curl_setopt($ch, CURLOPT_HTTPHEADER, array(
    'Accept: application/json',
    'X-AYLIEN-TextAPI-Application-Key: ' . APPLICATION_KEY,
    'X-AYLIEN-TextAPI-Application-ID: '. APPLICATION_ID
  ));
  curl_setopt($ch, CURLOPT_POST, true);
  curl_setopt($ch, CURLOPT_POSTFIELDS, $parameters);
  $response = curl_exec($ch);
  return json_decode($response);
}


$endpoints = array("language", "sentiment", "classify", "hashtags");
$url = "http://www.bbc.com/news/science-environment-27688511";

foreach($endpoints as $endpoint)
  {
    switch($endpoint){
      case "language":
      {
        $params = array('text' => 'What language is this sentence written in?');
        $language = call_api('language', $params);
        echo sprintf("Text: %s 
n", $language->text);
        echo sprintf("Language: %s (%F) 
n", $language->lang, $language->confidence);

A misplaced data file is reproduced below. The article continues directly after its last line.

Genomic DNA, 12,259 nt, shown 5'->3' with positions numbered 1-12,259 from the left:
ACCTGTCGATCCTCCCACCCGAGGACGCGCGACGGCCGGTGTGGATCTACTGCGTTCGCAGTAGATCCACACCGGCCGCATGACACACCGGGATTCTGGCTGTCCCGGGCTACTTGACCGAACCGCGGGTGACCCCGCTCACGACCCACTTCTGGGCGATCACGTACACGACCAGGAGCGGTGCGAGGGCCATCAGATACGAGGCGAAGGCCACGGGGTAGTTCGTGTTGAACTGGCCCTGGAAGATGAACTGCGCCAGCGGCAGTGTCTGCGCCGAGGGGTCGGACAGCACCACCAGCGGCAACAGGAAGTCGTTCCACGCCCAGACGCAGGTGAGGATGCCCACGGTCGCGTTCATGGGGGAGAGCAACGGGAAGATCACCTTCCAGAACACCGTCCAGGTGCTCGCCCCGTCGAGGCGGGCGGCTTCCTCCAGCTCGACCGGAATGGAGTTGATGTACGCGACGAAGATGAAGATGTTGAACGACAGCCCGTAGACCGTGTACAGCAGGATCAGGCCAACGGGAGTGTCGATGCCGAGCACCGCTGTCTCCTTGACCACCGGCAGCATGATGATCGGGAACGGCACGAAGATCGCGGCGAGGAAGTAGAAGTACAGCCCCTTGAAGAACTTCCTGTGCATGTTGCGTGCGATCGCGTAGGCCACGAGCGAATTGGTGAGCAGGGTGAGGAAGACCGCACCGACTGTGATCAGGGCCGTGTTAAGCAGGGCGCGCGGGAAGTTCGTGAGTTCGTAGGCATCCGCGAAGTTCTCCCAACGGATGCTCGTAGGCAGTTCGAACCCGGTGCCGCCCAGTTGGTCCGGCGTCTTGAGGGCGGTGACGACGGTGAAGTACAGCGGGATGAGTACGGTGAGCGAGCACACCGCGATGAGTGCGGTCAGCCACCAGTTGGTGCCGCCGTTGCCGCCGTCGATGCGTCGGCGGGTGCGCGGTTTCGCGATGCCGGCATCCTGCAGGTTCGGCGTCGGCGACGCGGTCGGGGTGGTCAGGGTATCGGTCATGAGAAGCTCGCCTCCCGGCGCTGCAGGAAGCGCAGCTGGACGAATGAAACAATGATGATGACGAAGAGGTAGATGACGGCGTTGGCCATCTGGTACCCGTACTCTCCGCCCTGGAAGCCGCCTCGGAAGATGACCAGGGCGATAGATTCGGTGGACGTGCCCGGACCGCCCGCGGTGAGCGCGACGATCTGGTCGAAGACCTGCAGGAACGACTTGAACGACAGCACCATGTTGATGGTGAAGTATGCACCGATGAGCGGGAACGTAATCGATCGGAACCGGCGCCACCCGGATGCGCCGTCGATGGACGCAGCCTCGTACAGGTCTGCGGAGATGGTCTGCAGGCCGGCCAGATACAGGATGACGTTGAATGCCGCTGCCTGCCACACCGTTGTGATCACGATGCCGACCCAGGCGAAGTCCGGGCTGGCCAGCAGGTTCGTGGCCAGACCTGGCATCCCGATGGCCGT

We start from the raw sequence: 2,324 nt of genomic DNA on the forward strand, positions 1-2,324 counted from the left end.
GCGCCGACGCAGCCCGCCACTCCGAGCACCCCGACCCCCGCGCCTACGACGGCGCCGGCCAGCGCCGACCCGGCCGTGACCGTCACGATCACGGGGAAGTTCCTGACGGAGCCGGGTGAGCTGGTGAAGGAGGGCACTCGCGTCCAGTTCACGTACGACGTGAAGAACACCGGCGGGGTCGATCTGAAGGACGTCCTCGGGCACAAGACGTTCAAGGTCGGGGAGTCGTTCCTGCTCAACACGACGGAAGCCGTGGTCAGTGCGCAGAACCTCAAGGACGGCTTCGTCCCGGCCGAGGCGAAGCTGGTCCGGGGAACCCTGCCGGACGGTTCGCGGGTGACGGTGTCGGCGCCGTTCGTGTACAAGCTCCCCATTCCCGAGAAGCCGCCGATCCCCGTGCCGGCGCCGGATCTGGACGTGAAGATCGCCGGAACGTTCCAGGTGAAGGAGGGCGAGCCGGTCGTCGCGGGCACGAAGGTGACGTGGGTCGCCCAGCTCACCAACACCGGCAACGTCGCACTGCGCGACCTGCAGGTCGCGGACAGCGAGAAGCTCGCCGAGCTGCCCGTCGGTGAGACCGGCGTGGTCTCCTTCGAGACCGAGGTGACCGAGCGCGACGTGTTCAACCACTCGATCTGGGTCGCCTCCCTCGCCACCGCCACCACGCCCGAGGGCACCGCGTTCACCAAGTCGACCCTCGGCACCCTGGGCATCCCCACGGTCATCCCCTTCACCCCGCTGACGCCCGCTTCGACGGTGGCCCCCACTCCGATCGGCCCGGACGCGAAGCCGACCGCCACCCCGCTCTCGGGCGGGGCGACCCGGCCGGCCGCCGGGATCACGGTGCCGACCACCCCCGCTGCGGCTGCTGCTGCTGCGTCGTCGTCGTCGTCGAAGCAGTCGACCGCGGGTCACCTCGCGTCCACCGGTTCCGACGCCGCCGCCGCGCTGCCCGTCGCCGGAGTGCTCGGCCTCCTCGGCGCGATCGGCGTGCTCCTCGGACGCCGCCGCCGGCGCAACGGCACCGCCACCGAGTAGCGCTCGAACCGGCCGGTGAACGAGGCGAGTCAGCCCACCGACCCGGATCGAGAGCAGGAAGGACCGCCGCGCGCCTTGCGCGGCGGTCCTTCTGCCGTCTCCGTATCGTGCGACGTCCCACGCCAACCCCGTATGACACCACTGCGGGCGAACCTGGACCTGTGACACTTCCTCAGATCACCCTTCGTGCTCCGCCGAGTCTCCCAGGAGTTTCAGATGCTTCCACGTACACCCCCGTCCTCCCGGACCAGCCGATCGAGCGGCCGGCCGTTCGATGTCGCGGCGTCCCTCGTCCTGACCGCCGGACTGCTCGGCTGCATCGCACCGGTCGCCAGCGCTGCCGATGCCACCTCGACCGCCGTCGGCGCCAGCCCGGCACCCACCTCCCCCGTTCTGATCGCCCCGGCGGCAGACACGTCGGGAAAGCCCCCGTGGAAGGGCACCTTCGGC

break;
      }
      case "sentiment":
      {
        $params = array('text' => 'John is a very good football player!');
        $sentiment = call_api('sentiment', $params);
        echo sprintf(" 
nText: %s 
n", $sentiment->text);
        echo sprintf("Sentiment: %s (%F) 
n", $sentiment->polarity, $sentiment->polarity_confidence);
        break;
      }
      case "classify":
      {
        echo sprintf("
nClassification:
n");
        $params = array('url' => $url);
        $classify = call_api('classify', $params);
        foreach($classify->categories as $val) {
          echo sprintf("
nLabel        :   %s     ", $val->label);
          echo sprintf("
nIPTC code    :   %s     ", $val->code);
          echo sprintf("
nConfidence   :   %F     ", $val->confidence);
        }
        break;
      }
      case "hashtags":
      {
        echo sprintf("
n
nHashtags:");
        $params = array('url' => $url);
        $hashtags = call_api('hashtags', $params);
        foreach($hashtags->hashtags as $val) {
          echo sprintf(" 
n %s", $val );
        }
        break;
      }
    }

  }
?>

Author


Avatar

Mike Waldron

Head of Marketing & Sales @ AYLIEN A legal convert with a masters degree from Smurfit Business School, Mike runs our Sales and Marketing at AYLIEN. Mike gathered his Sales and Marketing experience with technology companies in Sydney and Dublin before getting the startup itch and joining the team at AYLIEN. Twitter: @MikeWallly